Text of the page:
A shooting, stabbing pain that travels from your back or buttocks, into the thighs, legs and foot is called sciatica or radiculopathy. It can be associated with weakness or numbness in your foot and leg.
The most frequent cause of the condition is a ruptured disk (also called a herniated disc or bulging disc) in the lower spine. In this report, we Â will examine disk problems of the lower back, also known as lumbar disc disease.
Table of Contents
Anatomy of the Lumbar Spine
The lumbar spine is made up of the last five vertebrae of the backbone. The vertebrae are the bones of your spine. Their role is to give protection and support to the body and particularly the spinal cord.
The facet joints enable the vertebrae to be connected. They provide connections between each vertebra.
An intervertebral disc sits between each vertebra. The annulus fibrosus is the outer ring and will be the disc’s strongest aspect. It is responsible for connecting the vertebrae. The nucleus pulposus is the soft part of the disc. This material is accountable for its shock absorption properties and it has about the consistency of crab meat.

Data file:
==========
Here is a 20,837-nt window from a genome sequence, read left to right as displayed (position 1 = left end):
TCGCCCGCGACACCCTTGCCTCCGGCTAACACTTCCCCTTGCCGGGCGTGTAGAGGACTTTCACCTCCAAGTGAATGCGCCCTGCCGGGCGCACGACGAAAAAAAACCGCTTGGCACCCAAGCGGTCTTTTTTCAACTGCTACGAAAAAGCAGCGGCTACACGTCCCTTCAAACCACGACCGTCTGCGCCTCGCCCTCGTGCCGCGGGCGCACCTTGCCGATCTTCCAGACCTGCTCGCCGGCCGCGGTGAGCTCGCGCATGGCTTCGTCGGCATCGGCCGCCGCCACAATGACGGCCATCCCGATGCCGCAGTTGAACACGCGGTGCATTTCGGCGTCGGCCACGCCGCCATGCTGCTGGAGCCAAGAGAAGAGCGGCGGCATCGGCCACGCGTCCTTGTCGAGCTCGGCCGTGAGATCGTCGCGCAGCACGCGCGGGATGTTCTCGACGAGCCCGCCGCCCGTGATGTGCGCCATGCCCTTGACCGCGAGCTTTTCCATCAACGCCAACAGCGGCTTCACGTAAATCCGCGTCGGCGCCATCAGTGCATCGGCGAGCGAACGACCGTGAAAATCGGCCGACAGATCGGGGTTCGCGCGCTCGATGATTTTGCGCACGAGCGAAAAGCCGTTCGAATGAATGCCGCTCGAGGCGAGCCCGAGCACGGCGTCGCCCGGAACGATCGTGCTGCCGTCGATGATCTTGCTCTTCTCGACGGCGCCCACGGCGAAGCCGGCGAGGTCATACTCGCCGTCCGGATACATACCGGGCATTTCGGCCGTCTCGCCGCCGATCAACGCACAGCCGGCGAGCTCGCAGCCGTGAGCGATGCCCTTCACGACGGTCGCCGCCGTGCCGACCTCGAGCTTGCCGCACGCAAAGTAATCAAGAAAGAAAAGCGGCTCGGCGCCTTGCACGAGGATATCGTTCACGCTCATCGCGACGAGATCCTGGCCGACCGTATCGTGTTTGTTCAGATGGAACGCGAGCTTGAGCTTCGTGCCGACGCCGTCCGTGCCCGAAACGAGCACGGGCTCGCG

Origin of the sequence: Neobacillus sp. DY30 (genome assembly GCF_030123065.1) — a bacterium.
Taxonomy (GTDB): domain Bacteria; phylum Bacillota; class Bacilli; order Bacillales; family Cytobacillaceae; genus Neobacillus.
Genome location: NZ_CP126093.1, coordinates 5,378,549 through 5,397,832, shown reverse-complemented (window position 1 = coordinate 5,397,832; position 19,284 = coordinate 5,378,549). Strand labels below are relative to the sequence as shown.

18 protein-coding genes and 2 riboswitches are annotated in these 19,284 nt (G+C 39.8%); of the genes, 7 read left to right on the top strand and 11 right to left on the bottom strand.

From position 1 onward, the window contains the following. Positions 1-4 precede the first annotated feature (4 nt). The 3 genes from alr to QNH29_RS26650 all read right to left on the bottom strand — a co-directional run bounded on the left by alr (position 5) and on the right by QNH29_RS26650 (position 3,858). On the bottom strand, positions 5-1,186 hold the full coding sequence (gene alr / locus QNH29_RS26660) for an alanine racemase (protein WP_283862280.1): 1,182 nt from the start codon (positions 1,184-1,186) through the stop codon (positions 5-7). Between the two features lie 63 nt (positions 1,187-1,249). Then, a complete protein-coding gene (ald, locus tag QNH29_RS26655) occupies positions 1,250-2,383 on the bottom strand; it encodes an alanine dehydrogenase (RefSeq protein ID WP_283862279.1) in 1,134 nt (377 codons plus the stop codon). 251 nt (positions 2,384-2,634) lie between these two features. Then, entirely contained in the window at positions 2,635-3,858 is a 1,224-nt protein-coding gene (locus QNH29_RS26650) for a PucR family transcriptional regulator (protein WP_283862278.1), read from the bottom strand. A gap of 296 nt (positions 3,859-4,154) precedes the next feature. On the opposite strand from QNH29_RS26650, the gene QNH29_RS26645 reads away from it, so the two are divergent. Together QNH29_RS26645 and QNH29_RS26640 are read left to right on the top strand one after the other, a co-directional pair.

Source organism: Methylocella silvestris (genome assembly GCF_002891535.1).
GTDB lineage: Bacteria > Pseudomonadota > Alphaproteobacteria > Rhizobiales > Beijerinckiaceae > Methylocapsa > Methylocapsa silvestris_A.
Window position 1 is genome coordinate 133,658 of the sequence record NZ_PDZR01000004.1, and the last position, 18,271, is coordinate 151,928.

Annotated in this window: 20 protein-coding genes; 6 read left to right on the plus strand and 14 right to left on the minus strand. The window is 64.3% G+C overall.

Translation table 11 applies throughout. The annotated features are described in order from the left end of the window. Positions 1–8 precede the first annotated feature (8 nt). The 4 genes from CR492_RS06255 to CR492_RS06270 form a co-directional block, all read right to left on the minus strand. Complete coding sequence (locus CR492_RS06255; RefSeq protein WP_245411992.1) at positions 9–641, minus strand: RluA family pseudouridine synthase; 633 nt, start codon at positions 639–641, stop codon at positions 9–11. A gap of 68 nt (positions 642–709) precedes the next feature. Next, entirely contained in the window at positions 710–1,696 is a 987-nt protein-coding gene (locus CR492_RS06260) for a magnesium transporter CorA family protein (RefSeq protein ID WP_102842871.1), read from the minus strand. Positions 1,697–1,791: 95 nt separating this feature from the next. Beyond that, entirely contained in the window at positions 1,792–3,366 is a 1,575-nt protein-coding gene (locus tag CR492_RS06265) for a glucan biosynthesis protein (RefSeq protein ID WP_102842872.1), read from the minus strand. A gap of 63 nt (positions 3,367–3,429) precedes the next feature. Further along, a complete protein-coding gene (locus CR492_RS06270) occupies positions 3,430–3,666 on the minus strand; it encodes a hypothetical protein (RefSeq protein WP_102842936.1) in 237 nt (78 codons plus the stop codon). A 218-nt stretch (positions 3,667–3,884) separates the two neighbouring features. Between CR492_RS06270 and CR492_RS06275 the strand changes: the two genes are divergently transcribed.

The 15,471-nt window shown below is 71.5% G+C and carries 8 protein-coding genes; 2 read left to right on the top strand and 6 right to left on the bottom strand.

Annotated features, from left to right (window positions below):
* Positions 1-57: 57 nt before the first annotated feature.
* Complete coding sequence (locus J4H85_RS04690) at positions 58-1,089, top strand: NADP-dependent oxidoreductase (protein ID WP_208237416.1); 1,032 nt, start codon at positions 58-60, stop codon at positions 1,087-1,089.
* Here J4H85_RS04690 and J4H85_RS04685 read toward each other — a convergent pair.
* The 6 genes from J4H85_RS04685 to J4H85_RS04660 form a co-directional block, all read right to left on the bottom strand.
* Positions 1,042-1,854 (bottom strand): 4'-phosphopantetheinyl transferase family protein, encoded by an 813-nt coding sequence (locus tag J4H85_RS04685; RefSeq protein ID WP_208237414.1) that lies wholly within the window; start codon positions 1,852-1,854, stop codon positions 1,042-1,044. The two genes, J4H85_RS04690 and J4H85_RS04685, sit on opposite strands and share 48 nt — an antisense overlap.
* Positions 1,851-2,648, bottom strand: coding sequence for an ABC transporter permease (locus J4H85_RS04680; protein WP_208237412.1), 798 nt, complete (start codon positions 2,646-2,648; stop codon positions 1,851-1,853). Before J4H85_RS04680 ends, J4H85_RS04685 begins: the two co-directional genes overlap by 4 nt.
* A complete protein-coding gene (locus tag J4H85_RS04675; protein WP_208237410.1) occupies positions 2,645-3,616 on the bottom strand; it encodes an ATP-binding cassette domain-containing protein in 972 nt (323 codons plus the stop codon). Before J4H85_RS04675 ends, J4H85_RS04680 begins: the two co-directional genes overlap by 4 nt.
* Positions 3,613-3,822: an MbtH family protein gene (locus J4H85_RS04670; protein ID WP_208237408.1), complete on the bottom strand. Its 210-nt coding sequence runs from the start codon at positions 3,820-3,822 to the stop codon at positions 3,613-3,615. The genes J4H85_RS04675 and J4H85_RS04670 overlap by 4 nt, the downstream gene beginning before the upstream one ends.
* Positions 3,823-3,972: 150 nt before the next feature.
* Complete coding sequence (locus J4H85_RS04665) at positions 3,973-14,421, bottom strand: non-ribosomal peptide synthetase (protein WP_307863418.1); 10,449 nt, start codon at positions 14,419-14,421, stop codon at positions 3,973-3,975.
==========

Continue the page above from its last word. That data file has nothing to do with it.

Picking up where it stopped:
The nerve roots of the spine carry signals involving the lower extremities and the brain that enable us to move our legs (motor function) and perceive sensations such as touch, temperature, and pain (sensory function).
To better understand how each other is affected by the parts of the spine, we must first focus on a spinal segment. A spinal segment is made up of the intervertebral disk between 2 vertebra, and both nerve roots that depart from that spinal degree, one from each side.
The discs have cartilaginous endplates at bottom and the top and are surrounded by the annulus. During degeneration or injury, the fibrous tissue (annulus fibrosus) constraining the soft disc material (nucleus pulposus) can tear. This may result in bulging (protrusion) of this disk or even extrusion of disc material into the spinal canal or neural foramen. This condition becomes what is best known as a prolapsed disc, ruptured disc or herniated disc.
Lumbar Herniated Discs
Among one of the most common problems of the lower spinal column are herniated discs. In this state, a tear in an annulus fibrosus enables the nucleus pulposus to squeeze into the spinal cord canal.